Simon Billenness, a senior analyst at Trilium, and other environmentalists, say there’s another reason they went after Morgan: its Discover card and Dean Witter retail brokerage businesses make the firm vulnerable to the negative publicity that environmental and human-rights groups have already used to great effect on companies in the oil and apparel industries.
Morgan was quick to catch on. Just before the annual meeting, general counsel Christine Edwards, who had not been involved in the initial brush-off, made a conciliatory phone call to Billenness. "She said the firm was reviewing its policy around environmental issues in underwriting, which it hadn’t previously done in any thorough fashion," he says. "And she said they were interested in dialogue."
At the annual meeting Chairman and Chief Executive Phil Purcell and Morgan Stanley President John Mack made a point of speaking to the resolution’s sponsors, says the National Wildlife’s Tanner. "They all said they were interested in talking with us and trying to work together," she says, "which bodes a lot of good will on both sides."
Mack told shareholders that Morgan Stanley’s relationship with China International Capital Corp., of which it is a founder and 35% owner, is more venture capital than a joint venture. He said the firm plans to sell its stake once the company is firmly on its feet.
Like any investment bank, Morgan Stanley is reluctant to antagonize a client, and the Chinese government considers Three Gorges Dam a source of national pride. "We have spent a lot of time in China and given it a lot of attention," Edwards explains. "And we are competing with firms from every other country that want to do business in China. It is a highly competitive environment." Nonetheless, the firm has begun meeting with the resolution sponsors. Both sides agreed the initial meeting went well. Says Edwards: "We are trying to forge new ground."
If it’s any consolation to Morgan Stanley, its environmental headache is bound to be shared by an increasing number of U.S. banks, say environmental activists and investment bankers. For one thing, multilateral institutions like the World Bank have backed away from such megaprojects, in part due to environmental lobbying. "The bottom line," says Billenness, "is that funding for these projects has become more and more privatized, so the key decision-makers are now in the corporate and investment community."
In addition, as Glass-Steagall divisions between commercial and investment banking give way in the U.S., and universal banking becomes the norm, U.S. banks face the same pressures of long-targeted European banks.
"We have connections with more than 10 million personal customers," says Christopher Bray, who heads environmental risk management at London-based Barclays Bank, "and if a large number of people begin to believe an activity we’re associated with is not environmentally beneficial, a significant number of them will be Barclays’ customers. When you offer a vast range of services in the retail, wholesale and institutional marketplaces, activities in one sector can pretty quickly damage opportunities in another." "Whether you agree with these groups or not," says Salomon SB’s Descano, "the die is being cast. The integrity of your brand name is going to depend in part on how you can balance all these competing interests."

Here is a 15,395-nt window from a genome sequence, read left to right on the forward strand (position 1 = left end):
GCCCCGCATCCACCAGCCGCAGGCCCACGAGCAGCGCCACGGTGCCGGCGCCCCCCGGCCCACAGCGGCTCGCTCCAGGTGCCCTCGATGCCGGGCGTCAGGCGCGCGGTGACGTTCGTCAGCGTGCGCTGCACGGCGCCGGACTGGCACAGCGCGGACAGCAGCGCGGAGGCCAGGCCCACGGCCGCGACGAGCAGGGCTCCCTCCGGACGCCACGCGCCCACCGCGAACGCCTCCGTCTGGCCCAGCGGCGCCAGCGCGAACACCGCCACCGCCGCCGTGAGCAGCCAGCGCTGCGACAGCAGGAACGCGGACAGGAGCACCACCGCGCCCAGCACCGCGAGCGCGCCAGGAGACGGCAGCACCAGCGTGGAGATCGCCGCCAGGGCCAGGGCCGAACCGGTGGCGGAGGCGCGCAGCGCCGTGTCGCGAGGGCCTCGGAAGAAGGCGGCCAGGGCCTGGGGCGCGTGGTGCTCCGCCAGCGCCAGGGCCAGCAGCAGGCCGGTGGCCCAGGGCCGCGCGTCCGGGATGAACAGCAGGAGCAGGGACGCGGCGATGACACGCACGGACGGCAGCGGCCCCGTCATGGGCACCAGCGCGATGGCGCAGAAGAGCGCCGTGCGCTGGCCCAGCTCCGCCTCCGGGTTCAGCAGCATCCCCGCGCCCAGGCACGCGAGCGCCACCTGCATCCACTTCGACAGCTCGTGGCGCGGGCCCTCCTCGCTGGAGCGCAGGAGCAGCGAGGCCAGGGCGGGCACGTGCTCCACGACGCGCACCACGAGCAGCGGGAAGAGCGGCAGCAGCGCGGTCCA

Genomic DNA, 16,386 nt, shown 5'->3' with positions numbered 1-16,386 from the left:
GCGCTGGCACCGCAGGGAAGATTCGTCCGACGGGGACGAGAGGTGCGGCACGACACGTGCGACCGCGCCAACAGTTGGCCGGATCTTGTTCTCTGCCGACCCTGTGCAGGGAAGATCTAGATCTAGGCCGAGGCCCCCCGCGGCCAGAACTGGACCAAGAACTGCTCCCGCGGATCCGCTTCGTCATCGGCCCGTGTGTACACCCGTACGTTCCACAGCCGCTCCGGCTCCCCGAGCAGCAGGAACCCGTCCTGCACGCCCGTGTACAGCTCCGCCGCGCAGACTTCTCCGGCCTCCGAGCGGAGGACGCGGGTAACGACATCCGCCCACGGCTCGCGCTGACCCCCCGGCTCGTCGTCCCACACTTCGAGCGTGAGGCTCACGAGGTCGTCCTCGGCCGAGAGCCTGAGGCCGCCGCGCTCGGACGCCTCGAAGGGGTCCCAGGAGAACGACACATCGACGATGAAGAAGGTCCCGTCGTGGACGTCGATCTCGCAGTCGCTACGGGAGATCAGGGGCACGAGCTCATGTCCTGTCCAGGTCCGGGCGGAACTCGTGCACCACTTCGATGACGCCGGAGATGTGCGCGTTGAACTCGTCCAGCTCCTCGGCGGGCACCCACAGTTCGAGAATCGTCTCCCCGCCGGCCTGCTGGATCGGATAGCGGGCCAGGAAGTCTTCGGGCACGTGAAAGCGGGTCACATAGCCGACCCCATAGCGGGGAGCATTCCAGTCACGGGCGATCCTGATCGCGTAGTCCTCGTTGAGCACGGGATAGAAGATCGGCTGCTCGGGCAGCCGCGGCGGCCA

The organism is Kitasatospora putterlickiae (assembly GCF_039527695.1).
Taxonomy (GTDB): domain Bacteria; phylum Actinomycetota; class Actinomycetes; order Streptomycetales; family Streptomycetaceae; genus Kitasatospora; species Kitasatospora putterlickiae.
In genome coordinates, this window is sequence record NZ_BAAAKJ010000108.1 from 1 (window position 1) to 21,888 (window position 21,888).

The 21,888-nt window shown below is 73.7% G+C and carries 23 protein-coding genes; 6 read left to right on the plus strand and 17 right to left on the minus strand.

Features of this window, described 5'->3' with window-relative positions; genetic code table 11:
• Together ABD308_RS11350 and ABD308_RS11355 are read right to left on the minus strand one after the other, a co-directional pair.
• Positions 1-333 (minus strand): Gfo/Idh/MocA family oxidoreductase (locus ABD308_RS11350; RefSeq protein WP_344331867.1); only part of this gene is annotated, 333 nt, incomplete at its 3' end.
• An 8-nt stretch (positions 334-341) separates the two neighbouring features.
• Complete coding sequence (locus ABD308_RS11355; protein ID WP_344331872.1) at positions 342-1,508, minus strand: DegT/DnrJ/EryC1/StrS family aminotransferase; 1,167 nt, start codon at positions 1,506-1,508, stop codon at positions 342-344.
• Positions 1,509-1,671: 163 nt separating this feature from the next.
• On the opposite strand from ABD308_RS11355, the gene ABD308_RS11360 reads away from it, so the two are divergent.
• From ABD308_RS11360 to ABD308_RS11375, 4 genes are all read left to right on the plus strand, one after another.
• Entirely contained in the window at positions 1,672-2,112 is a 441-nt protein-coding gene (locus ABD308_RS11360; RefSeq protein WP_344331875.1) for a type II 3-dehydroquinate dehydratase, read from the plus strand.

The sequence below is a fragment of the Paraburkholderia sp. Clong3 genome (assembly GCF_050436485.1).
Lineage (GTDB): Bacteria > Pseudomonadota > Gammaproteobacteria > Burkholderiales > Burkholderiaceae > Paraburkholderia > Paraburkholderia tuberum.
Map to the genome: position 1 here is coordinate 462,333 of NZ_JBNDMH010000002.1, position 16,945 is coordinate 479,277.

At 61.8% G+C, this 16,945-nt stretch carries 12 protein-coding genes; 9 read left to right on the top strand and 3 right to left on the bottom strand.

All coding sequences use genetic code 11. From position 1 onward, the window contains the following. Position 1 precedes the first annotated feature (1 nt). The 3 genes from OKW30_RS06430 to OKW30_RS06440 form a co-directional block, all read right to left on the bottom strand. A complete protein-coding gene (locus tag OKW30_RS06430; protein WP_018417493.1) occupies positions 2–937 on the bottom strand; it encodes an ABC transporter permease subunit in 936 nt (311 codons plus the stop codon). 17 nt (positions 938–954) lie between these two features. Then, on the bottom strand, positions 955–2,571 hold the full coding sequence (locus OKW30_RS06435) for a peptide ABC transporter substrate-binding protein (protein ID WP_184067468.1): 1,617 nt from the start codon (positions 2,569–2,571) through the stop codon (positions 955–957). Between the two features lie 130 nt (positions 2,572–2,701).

Politics adds to pressure
Political and legal developments are adding to the pressure. Brazil has long been the focus of environmental groups because of the potential destruction of its rain forest. Last year, the country passed a law making all institutions involved in a project liable for any environmental damage it causes. What’s more, the penalties are not just civil but criminal, says Isaura Frondizi, head of the environmental advisory group at the National Development Bank of Brazil. "Bankers could see the sun rising square, as we say here," she adds. Rules for the new law have yet to be drawn up, and it’s unclear how wide a net they will cast. But there is at least a possibility that bondholders, as well as banks, could be covered.
In Great Britain, meanwhile, plans are being drafted to force pension funds to disclose their consideration of environmental and social issues when making their investments. Such a move will almost inevitably boost funds’ interest in so-called socially responsible investing, predicts John Ganzi, an independent consultant who works with environmental groups and financial institutions. And in Switzerland, there is talk of requiring pension funds to add some form of sustainable development criteria to their investment policies.
In the early 1990s, the United Nations Environment Programme, or UNEP, put forth a financial institutions’ initiative regarding the environment. Although the initiative’s standards are nonbinding, the banks that sign on agree, among other things, to finance only projects that support sustainable development and comply with environmental regulations. However, the initiative is limited: It would not, for instance, cover the many projects being built in countries with lax, or no, environmental standards. Nor does it cover indirect lending, a problem environmentalists have had with both Salomon SB and Banc of America, the only two major financial institutions to sign up with UNEP.
According to Tanner, Banc of America has said it won’t underwrite or lend directly to Three Gorges. That is little consolation to environmentalists, since it’s the China Development Bank that raises the money. Nor is the fact that Goldman Sachs’ chairman and chief executive officer Henry Paulson serves on the Nature Conservancy’s Asia Pacific Council, which promotes the protection of the Yangtze. Despite protests from the environmental community, Goldman underwrote a $1 billion global bond for the People’s Republic of China that reportedly funneled $200 million to Three Gorges Dam.